A lighter, more flexible version of the military sabre. unlike Epee and foil hits can be scored by using edge ‘cuts’ or point thrusts.Only, hits scored on the opponent’s body above the waist, arm and head count as valid.
Points are scored by the fencer who hits the target area which is indicated in red and has “right of attack”.

Saber Technique

The most important rule in fencing foil is that the attack must be made by extending and straightening the sword-arm so that the weapon threatens the target.(Remember the lunge starts with a straightening of the arm before the feet move). This gives the attacker the “right of way”. The person attacked must then defend him/herself. He is not allowed just to simply hit back. The attacker loses the right of way if s/he bend his/her arm again, or if s/he stops threatening the target, or if his/her opponent parried or beats his blade so that it is no longer threatening the target. A bout should look like a backwards and forwards exchange of attacks and parries, not like two bulls charging at each other.

The History of Saber

In the eighteenth century the small-sword was regarded as essentially the gentlemen’s weapon and from association with it, the foil enjoyed much the same prestige; the sabre was considered to be a rather crude affair for the military. The Napoleonic Wars aroused a passing enthusiasm for edged weapons, but this quickly faded again. George Roland poured scorn on the sabre and most traditionally minded foilists affected to regard it with disdain. Only at the nineteenth century’s end did such great Italian Masters as Radaelli and Magrini confer respectability on their chosen weapon, since when it has gained steadily in popularity.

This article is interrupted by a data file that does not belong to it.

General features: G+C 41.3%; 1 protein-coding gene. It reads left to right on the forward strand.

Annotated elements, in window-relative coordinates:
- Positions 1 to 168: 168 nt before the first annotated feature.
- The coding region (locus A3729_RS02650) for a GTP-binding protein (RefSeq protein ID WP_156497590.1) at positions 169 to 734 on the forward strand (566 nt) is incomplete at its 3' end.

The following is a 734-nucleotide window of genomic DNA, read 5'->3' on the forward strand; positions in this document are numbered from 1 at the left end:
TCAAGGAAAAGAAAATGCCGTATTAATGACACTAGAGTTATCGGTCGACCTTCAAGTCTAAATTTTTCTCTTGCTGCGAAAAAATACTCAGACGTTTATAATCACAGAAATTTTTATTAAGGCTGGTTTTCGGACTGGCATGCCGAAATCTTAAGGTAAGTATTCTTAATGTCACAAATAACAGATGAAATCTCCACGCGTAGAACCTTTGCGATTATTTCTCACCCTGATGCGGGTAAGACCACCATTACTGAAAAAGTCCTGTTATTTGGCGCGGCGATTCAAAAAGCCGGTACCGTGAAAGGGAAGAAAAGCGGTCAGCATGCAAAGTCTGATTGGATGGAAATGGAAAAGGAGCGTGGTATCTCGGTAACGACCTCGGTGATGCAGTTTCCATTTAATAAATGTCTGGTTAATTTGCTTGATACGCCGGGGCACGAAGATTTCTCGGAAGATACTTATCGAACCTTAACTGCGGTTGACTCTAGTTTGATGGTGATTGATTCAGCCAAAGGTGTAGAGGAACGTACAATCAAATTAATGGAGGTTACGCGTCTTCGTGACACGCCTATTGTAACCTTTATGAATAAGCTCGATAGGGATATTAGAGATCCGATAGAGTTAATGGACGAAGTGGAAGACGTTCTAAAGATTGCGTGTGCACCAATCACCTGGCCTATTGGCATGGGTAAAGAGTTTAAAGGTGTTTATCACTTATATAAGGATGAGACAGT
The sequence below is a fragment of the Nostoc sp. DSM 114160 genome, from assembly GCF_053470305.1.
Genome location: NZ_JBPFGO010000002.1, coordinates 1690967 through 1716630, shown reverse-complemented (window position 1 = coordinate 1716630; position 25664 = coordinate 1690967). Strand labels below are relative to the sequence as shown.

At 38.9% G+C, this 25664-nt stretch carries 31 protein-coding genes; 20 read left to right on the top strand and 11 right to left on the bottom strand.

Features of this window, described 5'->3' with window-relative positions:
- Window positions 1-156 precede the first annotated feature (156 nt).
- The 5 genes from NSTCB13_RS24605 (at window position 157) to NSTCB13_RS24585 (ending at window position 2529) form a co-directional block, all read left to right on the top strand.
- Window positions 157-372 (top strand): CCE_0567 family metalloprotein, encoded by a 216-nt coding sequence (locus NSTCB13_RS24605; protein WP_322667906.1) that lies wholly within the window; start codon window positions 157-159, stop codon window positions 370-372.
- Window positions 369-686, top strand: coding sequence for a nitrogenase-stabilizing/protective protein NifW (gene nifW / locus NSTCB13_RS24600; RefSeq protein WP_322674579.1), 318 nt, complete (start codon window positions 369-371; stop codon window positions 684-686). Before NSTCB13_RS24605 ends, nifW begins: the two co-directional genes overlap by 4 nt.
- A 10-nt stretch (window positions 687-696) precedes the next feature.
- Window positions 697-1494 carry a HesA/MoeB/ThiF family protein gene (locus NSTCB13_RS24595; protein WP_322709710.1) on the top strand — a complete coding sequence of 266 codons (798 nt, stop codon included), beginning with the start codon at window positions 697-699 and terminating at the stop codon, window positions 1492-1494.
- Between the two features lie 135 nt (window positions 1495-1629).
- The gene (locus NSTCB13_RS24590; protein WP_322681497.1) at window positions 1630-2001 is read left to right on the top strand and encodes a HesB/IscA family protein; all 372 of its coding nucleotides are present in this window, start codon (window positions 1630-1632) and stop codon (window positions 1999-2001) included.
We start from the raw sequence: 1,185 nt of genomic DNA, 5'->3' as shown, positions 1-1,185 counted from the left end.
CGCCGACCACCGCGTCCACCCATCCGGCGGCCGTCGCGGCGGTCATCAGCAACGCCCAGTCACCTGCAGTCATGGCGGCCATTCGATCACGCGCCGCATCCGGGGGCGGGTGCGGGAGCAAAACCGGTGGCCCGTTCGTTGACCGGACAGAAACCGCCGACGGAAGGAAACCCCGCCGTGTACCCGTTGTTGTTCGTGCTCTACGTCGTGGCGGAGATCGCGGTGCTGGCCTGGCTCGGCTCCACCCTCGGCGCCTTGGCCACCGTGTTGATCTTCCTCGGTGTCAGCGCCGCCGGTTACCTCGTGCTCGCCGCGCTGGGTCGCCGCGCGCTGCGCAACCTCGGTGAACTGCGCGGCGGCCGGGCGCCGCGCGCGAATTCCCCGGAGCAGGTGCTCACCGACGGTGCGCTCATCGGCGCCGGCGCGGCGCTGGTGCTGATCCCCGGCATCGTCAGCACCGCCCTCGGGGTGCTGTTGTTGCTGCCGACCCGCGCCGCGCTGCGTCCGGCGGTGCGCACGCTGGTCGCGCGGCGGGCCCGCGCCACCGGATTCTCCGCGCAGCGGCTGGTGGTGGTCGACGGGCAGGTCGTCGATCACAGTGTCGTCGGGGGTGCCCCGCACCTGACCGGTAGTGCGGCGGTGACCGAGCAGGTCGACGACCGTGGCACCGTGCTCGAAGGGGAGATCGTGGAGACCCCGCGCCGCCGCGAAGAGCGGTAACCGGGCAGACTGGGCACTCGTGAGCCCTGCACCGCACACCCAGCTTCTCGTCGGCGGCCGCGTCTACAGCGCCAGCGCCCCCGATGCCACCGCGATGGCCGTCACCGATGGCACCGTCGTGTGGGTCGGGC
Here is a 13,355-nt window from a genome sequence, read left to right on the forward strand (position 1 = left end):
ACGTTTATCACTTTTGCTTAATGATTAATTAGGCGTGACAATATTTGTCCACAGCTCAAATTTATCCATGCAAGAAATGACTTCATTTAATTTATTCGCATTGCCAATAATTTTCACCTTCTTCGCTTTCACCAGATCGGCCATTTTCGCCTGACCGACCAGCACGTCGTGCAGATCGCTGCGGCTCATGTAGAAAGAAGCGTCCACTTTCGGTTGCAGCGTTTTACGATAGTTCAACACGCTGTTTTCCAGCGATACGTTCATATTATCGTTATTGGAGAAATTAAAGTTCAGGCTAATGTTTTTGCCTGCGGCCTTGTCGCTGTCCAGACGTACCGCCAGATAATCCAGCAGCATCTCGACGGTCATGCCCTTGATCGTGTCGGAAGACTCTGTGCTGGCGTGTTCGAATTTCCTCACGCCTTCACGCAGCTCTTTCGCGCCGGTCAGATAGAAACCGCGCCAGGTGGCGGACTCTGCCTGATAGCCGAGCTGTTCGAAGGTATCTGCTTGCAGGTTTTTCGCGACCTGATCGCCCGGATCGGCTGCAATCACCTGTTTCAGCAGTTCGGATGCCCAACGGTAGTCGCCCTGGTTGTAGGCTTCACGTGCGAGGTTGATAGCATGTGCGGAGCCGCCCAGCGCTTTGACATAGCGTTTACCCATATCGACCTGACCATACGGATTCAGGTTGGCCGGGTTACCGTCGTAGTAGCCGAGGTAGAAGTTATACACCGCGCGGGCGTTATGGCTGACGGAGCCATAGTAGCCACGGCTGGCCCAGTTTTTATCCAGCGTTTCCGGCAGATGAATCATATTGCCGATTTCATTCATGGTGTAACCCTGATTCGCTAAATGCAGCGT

The present day weapon is extremely light and hits may be scored not only with the fore-edge, but with the top third of the back edge and the point as well. The contemporary blade is perfectly straight, but within the writer’s memory, many still possessed a vestigial curve which, according to the rules, might not deviate more than 4 cm from the straight line. The curved, triangular guard, reminiscent of the old basket-hilt, must now be absolutely smooth; formerly, it was often perforated, grooved, patterned or embossed.